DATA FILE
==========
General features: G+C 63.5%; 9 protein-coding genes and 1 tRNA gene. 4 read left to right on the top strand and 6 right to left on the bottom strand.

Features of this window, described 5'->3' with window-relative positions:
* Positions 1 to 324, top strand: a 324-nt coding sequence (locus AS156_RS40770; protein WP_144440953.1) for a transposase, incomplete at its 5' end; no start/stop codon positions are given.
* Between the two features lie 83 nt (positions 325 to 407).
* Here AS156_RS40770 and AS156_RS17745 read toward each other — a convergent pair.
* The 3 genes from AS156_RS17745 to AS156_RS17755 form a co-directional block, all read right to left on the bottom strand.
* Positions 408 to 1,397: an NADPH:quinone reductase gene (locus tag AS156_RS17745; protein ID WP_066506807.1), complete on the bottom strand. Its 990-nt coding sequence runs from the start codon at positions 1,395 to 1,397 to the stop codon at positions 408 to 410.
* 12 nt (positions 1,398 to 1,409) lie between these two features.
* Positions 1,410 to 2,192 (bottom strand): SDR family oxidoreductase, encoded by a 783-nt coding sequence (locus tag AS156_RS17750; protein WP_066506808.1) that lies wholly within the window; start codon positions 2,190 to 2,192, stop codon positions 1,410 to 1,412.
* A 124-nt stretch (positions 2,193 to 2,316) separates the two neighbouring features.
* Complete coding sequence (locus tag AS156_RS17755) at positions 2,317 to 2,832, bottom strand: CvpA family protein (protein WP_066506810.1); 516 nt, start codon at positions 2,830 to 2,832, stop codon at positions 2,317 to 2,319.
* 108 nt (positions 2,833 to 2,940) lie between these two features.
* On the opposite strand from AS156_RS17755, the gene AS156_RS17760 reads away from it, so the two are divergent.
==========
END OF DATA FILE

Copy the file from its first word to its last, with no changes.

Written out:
General features: G+C 63.5%; 9 protein-coding genes and 1 tRNA gene. 4 read left to right on the top strand and 6 right to left on the bottom strand.

Features of this window, described 5'->3' with window-relative positions:
* Positions 1 to 324, top strand: a 324-nt coding sequence (locus AS156_RS40770; protein WP_144440953.1) for a transposase, incomplete at its 5' end; no start/stop codon positions are given.
* Between the two features lie 83 nt (positions 325 to 407).
* Here AS156_RS40770 and AS156_RS17745 read toward each other — a convergent pair.
* The 3 genes from AS156_RS17745 to AS156_RS17755 form a co-directional block, all read right to left on the bottom strand.
* Positions 408 to 1,397: an NADPH:quinone reductase gene (locus tag AS156_RS17745; protein ID WP_066506807.1), complete on the bottom strand. Its 990-nt coding sequence runs from the start codon at positions 1,395 to 1,397 to the stop codon at positions 408 to 410.
* 12 nt (positions 1,398 to 1,409) lie between these two features.
* Positions 1,410 to 2,192 (bottom strand): SDR family oxidoreductase, encoded by a 783-nt coding sequence (locus tag AS156_RS17750; protein WP_066506808.1) that lies wholly within the window; start codon positions 2,190 to 2,192, stop codon positions 1,410 to 1,412.
* A 124-nt stretch (positions 2,193 to 2,316) separates the two neighbouring features.
* Complete coding sequence (locus tag AS156_RS17755) at positions 2,317 to 2,832, bottom strand: CvpA family protein (protein WP_066506810.1); 516 nt, start codon at positions 2,830 to 2,832, stop codon at positions 2,317 to 2,319.
* 108 nt (positions 2,833 to 2,940) lie between these two features.
* On the opposite strand from AS156_RS17755, the gene AS156_RS17760 reads away from it, so the two are divergent.